Sunday, April 14, 2013

What should determine a congressman's vote? The will of the people?

Congressmen serve at least half a dozen masters: (1) the individuals who bankroll their campaigns; (2) the party they belong to, which can determine whether they get primaried or not, and which may demand that they sacrifice the interests of their constituents in some instances for overall Party demands; (3) the welfare of the voters in their district, (5) the wishes of the voters in their district, and (6) the congressman's personal principles. 
And what determines the wishes of voters in a congressman's district? What if they've been the target of a clever, lavishly funded propaganda campaign by special interests who exploit those voters' fears and prejudices? 
In Nazi Germany, I'm sure a majority of voters believed everything bad was all the fault of the Jews. Here, today, for example, a majority of Republican voters still believe that Saddam Hussein was behind 9/11. They didn't just think that up. They were victimize by Republican demagoguery.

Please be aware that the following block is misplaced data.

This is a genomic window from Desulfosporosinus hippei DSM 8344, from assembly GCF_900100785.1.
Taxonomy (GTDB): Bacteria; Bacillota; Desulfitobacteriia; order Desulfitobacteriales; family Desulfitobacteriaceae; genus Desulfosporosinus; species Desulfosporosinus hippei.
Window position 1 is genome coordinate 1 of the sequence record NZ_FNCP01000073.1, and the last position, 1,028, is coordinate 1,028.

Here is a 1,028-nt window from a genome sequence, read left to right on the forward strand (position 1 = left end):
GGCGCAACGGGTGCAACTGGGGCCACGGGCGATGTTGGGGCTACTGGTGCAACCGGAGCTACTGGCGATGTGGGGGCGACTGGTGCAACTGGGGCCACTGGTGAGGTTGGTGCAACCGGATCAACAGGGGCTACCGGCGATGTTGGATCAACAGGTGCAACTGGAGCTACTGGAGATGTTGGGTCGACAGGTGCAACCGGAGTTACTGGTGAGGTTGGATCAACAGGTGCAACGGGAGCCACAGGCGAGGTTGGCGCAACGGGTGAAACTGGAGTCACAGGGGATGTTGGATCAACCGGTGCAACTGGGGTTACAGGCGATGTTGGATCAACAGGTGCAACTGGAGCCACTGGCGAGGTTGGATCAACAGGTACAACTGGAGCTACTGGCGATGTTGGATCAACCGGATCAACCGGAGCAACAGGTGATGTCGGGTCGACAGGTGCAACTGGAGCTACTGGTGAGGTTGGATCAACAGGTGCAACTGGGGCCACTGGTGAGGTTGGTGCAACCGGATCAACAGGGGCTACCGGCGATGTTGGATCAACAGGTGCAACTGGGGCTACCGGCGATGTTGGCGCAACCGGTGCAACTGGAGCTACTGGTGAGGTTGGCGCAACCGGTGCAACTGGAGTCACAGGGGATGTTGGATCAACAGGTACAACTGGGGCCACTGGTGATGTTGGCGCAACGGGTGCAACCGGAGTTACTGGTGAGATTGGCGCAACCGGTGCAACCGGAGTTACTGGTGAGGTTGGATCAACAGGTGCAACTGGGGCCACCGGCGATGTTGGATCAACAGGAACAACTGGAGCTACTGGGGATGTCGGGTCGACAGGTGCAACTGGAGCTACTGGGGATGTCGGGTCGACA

And today a majority of American voters don't accept the fact that we're in the midst of dangerous global climate changes caused by human activity. They don't accept this because Exxon and the Koch brothers and other major petrochemical firms have spent a huge amount of money (from a non-billionaire viewpoint) in getting people to believe that. 
It isn't in their best interests to believe that. And their Congressman has a moral obligation to help convince them otherwise and to vote himself accordingly.  
With guns, here again a small group of immensely wealthy men involved in gun manufacturing and sales have spent a whole lotta money propagandizing people about guns, leading them to believe all sorts of patent falsehoods about guns and gun violence.  
A Congressman will feel immense pressure to cave in to the wishes of his patrons and his propagandized, badly misled voters. To think it's moral for him to cave in to this is, well, anything but moral.

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